It has been centuries since a volcano killed a large number of people. The sole exception is the Nevado del Ruiz, Colombia, eruption in 1985. The most well-known deadly eruption remains Mount Vesuvius in 79 CE. Archaeologists continue to examine the city of Pompeii and have found hundreds of bodies of people who died in the streets. The catastrophe killed as many as 15,000 people. The volcano remains active.
Many volcanos are located in what is known as the Ring of Fire. National Geographic defines it as “a path along the Pacific Ocean characterized by active volcanoes and frequent earthquakes. The majority of Earth’s volcanoes and earthquakes take place along the Ring of Fire.” Some of the most dangerous volcanoes in the world are not thousands of miles away from the United States. Some are located within America’s borders.
Officially, volcanoes are ruptures in the earth’s crust, normally found where tectonic plates converge and diverge, that spew out lava, volcanic ash and gases. Many exist in the ocean.
Scientists have different ways of classifying volcanoes. As we examined volcanoes, we used the terms specified by our source material. Briefly, a stratovolcano (or composite volcano) is a steep symmetrical cone built of lava flows, volcanic ash and other materials. Some of the world’s highest mountains are stratovolcanoes. A lava dome is a comparatively small volcano built from dense lava flow.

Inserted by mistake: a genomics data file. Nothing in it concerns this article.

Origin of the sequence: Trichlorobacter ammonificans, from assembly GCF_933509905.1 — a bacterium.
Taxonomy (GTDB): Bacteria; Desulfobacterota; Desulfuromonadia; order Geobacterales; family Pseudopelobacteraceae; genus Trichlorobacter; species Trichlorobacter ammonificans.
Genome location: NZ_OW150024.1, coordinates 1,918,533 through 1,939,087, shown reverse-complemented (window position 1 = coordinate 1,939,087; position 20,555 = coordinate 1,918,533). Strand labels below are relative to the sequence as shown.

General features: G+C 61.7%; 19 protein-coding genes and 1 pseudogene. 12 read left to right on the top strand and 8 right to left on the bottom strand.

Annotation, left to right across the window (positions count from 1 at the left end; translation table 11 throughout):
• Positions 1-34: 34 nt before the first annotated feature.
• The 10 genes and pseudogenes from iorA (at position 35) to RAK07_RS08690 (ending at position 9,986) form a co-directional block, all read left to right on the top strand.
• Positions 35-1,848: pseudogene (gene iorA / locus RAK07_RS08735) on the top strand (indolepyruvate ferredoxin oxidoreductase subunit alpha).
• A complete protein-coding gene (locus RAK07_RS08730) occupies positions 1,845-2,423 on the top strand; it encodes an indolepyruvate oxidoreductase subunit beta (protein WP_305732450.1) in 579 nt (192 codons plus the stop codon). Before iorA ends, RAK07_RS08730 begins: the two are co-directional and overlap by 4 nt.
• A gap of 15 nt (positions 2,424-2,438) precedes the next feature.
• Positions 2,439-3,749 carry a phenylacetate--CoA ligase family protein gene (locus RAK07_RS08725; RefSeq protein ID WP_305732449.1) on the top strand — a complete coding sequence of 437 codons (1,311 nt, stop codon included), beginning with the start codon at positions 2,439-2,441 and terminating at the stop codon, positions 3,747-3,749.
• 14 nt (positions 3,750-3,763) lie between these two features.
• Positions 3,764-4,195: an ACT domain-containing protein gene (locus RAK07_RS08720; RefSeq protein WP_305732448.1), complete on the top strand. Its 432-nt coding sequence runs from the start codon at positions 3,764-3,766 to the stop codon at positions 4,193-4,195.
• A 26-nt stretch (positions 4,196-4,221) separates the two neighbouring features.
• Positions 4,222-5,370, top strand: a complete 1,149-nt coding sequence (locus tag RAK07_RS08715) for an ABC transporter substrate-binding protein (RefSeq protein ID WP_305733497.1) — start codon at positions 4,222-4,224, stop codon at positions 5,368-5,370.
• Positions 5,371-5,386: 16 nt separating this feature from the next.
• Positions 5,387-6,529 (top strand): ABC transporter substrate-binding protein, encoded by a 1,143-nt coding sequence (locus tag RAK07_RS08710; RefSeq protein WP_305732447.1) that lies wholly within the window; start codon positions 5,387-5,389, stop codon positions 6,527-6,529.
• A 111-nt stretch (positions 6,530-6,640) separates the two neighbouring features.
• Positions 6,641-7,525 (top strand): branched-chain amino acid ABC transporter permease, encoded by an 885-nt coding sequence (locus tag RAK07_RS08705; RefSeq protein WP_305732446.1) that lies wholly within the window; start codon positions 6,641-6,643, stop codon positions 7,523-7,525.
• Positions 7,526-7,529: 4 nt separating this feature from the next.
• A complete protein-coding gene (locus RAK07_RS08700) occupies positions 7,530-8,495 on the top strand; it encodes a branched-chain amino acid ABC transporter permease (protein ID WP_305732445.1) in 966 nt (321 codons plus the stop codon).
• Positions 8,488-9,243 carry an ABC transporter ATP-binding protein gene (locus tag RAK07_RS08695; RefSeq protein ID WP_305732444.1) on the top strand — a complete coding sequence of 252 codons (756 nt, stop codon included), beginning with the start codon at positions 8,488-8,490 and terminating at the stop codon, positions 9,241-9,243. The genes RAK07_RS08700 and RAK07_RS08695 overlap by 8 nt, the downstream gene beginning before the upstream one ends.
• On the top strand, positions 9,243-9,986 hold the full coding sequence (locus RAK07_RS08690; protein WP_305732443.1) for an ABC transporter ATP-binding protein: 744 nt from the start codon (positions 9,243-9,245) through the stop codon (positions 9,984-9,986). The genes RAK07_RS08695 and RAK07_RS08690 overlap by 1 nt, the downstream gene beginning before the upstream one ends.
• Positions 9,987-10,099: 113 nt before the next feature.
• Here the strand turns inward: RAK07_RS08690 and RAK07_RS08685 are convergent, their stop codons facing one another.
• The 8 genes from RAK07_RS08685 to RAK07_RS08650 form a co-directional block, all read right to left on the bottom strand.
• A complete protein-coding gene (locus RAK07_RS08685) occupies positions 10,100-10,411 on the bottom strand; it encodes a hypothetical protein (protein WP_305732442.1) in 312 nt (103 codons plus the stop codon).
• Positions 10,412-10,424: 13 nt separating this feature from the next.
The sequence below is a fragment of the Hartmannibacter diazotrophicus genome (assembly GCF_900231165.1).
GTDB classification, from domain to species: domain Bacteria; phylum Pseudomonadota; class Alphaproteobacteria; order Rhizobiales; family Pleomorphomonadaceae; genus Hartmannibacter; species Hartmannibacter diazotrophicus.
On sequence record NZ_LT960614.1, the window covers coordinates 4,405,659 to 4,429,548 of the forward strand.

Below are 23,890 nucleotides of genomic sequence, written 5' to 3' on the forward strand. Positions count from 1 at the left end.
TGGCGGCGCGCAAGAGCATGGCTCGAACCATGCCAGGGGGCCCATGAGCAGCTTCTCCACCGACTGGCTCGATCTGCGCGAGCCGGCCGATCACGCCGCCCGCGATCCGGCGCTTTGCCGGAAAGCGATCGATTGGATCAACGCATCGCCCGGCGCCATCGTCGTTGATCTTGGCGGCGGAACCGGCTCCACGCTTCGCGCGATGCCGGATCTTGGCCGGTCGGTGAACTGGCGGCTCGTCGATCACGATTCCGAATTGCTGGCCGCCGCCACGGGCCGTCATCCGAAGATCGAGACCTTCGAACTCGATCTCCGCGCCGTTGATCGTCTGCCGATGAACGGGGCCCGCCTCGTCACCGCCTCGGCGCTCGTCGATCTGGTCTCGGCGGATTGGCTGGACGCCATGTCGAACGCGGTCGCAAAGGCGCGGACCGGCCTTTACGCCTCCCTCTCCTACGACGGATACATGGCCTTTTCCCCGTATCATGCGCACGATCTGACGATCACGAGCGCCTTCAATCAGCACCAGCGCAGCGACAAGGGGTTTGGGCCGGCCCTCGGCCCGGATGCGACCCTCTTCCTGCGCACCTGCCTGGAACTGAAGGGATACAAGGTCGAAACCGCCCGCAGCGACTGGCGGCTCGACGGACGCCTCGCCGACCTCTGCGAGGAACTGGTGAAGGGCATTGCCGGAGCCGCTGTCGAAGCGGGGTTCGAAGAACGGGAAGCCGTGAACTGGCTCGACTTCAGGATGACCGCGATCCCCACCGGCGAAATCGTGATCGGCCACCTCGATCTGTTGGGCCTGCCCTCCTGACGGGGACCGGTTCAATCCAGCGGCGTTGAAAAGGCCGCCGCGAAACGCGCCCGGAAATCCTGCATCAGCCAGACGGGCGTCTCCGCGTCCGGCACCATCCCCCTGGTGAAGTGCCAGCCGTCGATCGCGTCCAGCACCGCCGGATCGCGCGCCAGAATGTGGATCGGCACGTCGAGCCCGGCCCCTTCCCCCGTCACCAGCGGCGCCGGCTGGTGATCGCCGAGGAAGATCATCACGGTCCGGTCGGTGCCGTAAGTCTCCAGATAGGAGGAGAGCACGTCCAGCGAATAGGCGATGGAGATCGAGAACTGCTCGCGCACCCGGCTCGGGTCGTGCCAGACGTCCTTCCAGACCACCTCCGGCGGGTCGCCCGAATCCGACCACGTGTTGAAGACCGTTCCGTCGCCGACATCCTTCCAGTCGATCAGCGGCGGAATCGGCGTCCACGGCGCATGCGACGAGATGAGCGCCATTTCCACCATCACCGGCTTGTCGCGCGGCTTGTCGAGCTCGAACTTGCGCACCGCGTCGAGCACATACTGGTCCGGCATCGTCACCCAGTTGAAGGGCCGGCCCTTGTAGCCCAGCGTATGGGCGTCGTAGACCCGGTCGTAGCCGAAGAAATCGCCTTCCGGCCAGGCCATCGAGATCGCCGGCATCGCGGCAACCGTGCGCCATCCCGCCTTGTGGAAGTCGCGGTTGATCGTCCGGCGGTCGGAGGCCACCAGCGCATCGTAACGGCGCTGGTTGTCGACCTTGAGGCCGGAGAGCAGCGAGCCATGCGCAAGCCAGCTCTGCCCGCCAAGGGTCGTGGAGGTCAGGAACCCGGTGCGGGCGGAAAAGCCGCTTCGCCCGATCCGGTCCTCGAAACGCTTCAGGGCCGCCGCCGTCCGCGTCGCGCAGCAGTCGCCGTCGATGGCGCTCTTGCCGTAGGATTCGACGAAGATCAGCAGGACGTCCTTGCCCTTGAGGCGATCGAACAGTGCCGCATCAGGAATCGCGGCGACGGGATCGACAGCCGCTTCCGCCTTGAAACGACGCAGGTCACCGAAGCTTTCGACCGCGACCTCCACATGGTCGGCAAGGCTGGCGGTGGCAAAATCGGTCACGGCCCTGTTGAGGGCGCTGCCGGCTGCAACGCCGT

A caldera, considered particularly damaging to the surrounding environment, is a depression in the earth caused when the edges of the volcano collapse inward. A shield volcano is large and flat and composed almost entirely of lava flow. It is said to resemble a battle shield in shape. A pyroclastic shield is similar in form but formed mostly from rocks rather than fluid lava.
Not all volcanic eruptions are the same. Some are fairly calm and pose little threat to nearby inhabitants. Others can be violent, with catastrophic effects. Smaller volcanic events can be spectacular to witness from a safe distance, and many active volcanoes release dazzling lava without massive violent eruptions. However, others continue to pose major threats to cities around the world, even if they have previously erupted.
To identify the most dangerous volcano in the United States, 24/7 Wall St. reviewed the overall threat score from the 2018 update to the U.S. Geological Survey national volcanic threat assessment. The most recent eruption year also came from the USGS. The population within 30 kilometers and 100 kilometers (about 18 and 30 miles, respectively) of each volcano was obtained from The Smithsonian Institution’s Volcanoes of the World database.
The USGS assigns each volcano an overall numerical threat score based on some 24 metrics assessing “a volcano’s hazard potential and exposure of people and property to those hazards (independent of any mitigation efforts or actions).”
The most dangerous volcano in the United States is Kilauea, Hawaii. Here are the details:
- Overall threat score: 263
- Population within 30 kilometers: 8,495
- Population within 100 kilometers: 169,550
- Most recent eruption year: 2021
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